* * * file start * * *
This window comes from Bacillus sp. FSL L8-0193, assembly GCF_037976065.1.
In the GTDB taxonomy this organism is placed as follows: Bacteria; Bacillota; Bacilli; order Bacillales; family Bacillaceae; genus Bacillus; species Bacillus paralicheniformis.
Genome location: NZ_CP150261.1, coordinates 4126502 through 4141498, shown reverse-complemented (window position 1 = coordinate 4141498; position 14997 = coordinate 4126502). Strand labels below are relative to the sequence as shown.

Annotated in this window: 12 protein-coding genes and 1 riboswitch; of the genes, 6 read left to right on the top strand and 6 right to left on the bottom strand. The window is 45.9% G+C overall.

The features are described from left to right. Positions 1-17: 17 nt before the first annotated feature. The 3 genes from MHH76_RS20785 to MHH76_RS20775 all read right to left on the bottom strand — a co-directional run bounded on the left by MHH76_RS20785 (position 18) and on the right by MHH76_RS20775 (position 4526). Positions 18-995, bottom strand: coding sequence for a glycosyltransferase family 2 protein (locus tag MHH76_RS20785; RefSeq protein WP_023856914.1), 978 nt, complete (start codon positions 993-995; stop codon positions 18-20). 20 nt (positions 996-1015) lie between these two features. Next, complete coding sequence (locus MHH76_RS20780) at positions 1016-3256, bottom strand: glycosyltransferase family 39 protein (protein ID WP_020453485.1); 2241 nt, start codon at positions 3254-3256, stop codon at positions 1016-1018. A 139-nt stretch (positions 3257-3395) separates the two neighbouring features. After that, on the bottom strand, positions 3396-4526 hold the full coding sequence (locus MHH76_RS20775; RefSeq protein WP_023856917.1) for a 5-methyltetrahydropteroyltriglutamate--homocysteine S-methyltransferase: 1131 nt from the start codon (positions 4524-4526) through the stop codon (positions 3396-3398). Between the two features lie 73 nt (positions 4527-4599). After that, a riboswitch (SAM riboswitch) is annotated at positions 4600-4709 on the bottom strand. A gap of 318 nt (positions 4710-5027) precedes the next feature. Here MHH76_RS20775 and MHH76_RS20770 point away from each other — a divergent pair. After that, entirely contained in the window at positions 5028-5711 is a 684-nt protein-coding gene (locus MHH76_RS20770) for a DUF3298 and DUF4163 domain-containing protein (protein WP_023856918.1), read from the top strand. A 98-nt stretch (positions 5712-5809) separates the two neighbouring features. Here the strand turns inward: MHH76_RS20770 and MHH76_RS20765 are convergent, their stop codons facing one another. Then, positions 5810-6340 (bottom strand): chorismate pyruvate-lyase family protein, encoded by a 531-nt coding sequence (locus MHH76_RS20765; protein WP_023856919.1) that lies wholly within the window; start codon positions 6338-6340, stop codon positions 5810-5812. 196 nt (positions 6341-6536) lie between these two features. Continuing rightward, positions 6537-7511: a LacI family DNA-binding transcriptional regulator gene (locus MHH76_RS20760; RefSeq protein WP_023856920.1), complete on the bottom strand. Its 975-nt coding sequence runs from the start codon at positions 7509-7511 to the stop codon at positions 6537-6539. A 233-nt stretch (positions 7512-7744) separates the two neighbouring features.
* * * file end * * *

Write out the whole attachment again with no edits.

This window comes from Bacillus sp. FSL L8-0193, assembly GCF_037976065.1.
In the GTDB taxonomy this organism is placed as follows: Bacteria; Bacillota; Bacilli; order Bacillales; family Bacillaceae; genus Bacillus; species Bacillus paralicheniformis.
Genome location: NZ_CP150261.1, coordinates 4126502 through 4141498, shown reverse-complemented (window position 1 = coordinate 4141498; position 14997 = coordinate 4126502). Strand labels below are relative to the sequence as shown.

Annotated in this window: 12 protein-coding genes and 1 riboswitch; of the genes, 6 read left to right on the top strand and 6 right to left on the bottom strand. The window is 45.9% G+C overall.

The features are described from left to right. Positions 1-17: 17 nt before the first annotated feature. The 3 genes from MHH76_RS20785 to MHH76_RS20775 all read right to left on the bottom strand — a co-directional run bounded on the left by MHH76_RS20785 (position 18) and on the right by MHH76_RS20775 (position 4526). Positions 18-995, bottom strand: coding sequence for a glycosyltransferase family 2 protein (locus tag MHH76_RS20785; RefSeq protein WP_023856914.1), 978 nt, complete (start codon positions 993-995; stop codon positions 18-20). 20 nt (positions 996-1015) lie between these two features. Next, complete coding sequence (locus MHH76_RS20780) at positions 1016-3256, bottom strand: glycosyltransferase family 39 protein (protein ID WP_020453485.1); 2241 nt, start codon at positions 3254-3256, stop codon at positions 1016-1018. A 139-nt stretch (positions 3257-3395) separates the two neighbouring features. After that, on the bottom strand, positions 3396-4526 hold the full coding sequence (locus MHH76_RS20775; RefSeq protein WP_023856917.1) for a 5-methyltetrahydropteroyltriglutamate--homocysteine S-methyltransferase: 1131 nt from the start codon (positions 4524-4526) through the stop codon (positions 3396-3398). Between the two features lie 73 nt (positions 4527-4599). After that, a riboswitch (SAM riboswitch) is annotated at positions 4600-4709 on the bottom strand. A gap of 318 nt (positions 4710-5027) precedes the next feature. Here MHH76_RS20775 and MHH76_RS20770 point away from each other — a divergent pair. After that, entirely contained in the window at positions 5028-5711 is a 684-nt protein-coding gene (locus MHH76_RS20770) for a DUF3298 and DUF4163 domain-containing protein (protein WP_023856918.1), read from the top strand. A 98-nt stretch (positions 5712-5809) separates the two neighbouring features. Here the strand turns inward: MHH76_RS20770 and MHH76_RS20765 are convergent, their stop codons facing one another. Then, positions 5810-6340 (bottom strand): chorismate pyruvate-lyase family protein, encoded by a 531-nt coding sequence (locus MHH76_RS20765; protein WP_023856919.1) that lies wholly within the window; start codon positions 6338-6340, stop codon positions 5810-5812. 196 nt (positions 6341-6536) lie between these two features. Continuing rightward, positions 6537-7511: a LacI family DNA-binding transcriptional regulator gene (locus MHH76_RS20760; RefSeq protein WP_023856920.1), complete on the bottom strand. Its 975-nt coding sequence runs from the start codon at positions 7509-7511 to the stop codon at positions 6537-6539. A 233-nt stretch (positions 7512-7744) separates the two neighbouring features.